There has been some research that when using the relative colormetric intent, with Adobe's black point compensation turned on, colors are shifted in hue and saturation more than they would, compared to the perceptual rendering intent.
I don't really care. When I say I prefer RelCol 9 times out of ten, this is soft proofing images and doing so with lots of profiles even before Photoshop could even soft proof. IOW, I pick this rendering intent a lot time with lots of actual images and lots of differing profiles (RGB, CMYK and for lots of output devices).
What's important to understand is that profiles are kind of dumb. They only see images as huge piles of solid colors. They don't understand colors in context and treat a super colorful scene just like a black dog on a pile of coal. I could care less about dE values here, I care about how my images look in context when I toggle not only RelCol vs. Perceptual but Saturation too (it can work quite well).
My take is to always leave BPC on. If off, and the profile needs it, it helps tremulously and when the profile doesn't need BPC, it plays no significant role PLUS when BPC is on, I prefer the rendering.
Here's what an ICC profile "see's" if you well. One is RelCol, one is Perceptual. I'm sure one has a closer dE value to something I don't care about in this discussion. Which is better? Until you zoom out and view the entire image and then toggle the intents to select one, it's not too easy to pick a rendering intent correctly for your needs.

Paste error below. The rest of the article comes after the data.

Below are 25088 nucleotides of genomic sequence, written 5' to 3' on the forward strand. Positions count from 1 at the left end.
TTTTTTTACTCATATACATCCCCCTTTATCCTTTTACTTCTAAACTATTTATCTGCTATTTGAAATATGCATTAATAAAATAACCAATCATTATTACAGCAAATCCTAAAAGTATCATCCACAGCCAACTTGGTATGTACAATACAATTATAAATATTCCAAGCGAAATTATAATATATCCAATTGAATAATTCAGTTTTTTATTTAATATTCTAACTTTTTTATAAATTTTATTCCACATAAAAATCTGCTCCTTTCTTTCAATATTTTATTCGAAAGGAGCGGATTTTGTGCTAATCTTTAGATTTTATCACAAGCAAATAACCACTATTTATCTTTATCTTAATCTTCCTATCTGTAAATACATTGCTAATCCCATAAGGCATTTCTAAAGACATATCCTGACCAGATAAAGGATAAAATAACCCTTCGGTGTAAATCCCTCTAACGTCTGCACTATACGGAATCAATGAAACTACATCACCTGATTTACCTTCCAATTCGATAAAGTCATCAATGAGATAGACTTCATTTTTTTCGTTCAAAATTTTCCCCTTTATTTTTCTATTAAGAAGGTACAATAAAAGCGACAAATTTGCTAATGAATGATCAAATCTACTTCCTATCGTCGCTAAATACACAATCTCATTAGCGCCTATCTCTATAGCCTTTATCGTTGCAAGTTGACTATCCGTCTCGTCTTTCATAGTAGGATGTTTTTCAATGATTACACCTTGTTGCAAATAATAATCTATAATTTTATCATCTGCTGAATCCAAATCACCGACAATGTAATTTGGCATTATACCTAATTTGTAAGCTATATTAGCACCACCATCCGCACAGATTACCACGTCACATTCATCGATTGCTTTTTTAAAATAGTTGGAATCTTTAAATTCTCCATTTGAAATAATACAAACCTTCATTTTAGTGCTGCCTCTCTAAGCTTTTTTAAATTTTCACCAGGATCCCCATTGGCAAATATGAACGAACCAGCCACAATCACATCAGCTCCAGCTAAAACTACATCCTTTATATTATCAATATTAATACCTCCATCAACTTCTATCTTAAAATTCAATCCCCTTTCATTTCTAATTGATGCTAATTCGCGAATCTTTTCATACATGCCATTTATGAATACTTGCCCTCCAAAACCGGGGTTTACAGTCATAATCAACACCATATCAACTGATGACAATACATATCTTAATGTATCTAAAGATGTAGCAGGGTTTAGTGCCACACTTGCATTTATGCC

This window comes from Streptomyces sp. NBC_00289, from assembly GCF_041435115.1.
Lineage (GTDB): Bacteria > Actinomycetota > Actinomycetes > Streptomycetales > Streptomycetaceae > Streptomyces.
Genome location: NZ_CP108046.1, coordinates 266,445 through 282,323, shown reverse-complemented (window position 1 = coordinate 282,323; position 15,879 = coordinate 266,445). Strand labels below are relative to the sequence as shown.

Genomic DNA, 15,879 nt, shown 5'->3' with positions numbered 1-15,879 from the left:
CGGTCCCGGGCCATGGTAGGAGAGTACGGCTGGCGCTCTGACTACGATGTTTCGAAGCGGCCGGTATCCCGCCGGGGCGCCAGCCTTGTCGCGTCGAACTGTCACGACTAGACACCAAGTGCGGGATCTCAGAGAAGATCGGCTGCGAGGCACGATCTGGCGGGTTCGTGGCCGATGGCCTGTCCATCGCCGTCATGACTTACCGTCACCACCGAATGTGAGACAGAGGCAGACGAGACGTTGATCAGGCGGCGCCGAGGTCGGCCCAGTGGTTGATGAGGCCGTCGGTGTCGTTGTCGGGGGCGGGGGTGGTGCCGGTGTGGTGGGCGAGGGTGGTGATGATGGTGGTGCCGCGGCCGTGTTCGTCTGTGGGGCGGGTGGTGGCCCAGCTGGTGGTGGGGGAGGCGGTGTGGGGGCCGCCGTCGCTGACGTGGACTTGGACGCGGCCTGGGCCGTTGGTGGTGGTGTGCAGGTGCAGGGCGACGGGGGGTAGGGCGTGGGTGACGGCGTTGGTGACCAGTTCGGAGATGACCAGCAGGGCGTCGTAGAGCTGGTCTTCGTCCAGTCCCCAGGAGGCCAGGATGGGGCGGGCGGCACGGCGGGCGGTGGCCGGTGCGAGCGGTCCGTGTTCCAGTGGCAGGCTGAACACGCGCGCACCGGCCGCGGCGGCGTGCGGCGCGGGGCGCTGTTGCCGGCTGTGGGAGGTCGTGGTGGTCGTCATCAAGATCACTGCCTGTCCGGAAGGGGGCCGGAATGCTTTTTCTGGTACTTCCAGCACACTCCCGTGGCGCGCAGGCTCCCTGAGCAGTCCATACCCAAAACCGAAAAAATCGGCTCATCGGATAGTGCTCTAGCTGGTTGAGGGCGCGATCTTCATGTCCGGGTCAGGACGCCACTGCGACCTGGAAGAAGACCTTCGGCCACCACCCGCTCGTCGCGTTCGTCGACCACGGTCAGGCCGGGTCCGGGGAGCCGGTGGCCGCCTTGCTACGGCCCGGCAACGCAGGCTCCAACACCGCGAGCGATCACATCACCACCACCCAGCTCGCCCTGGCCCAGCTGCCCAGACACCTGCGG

Having dE values IS useful, but not as useful as just printing a lot of images with the profile after at least picking a preferred rendering of your image. And if you're going to run images through profiles to evaluate the color quality, the test images are kind of important. If you only want to deal with 16 or less, you need something like the Roman 16's which pile a lot of really useful visual image info into a small group of high quality test images. Print two sets with both rendering intents, or just LOOK at a good soft proof. You'll get a lot of good information this way that no dE report can provide.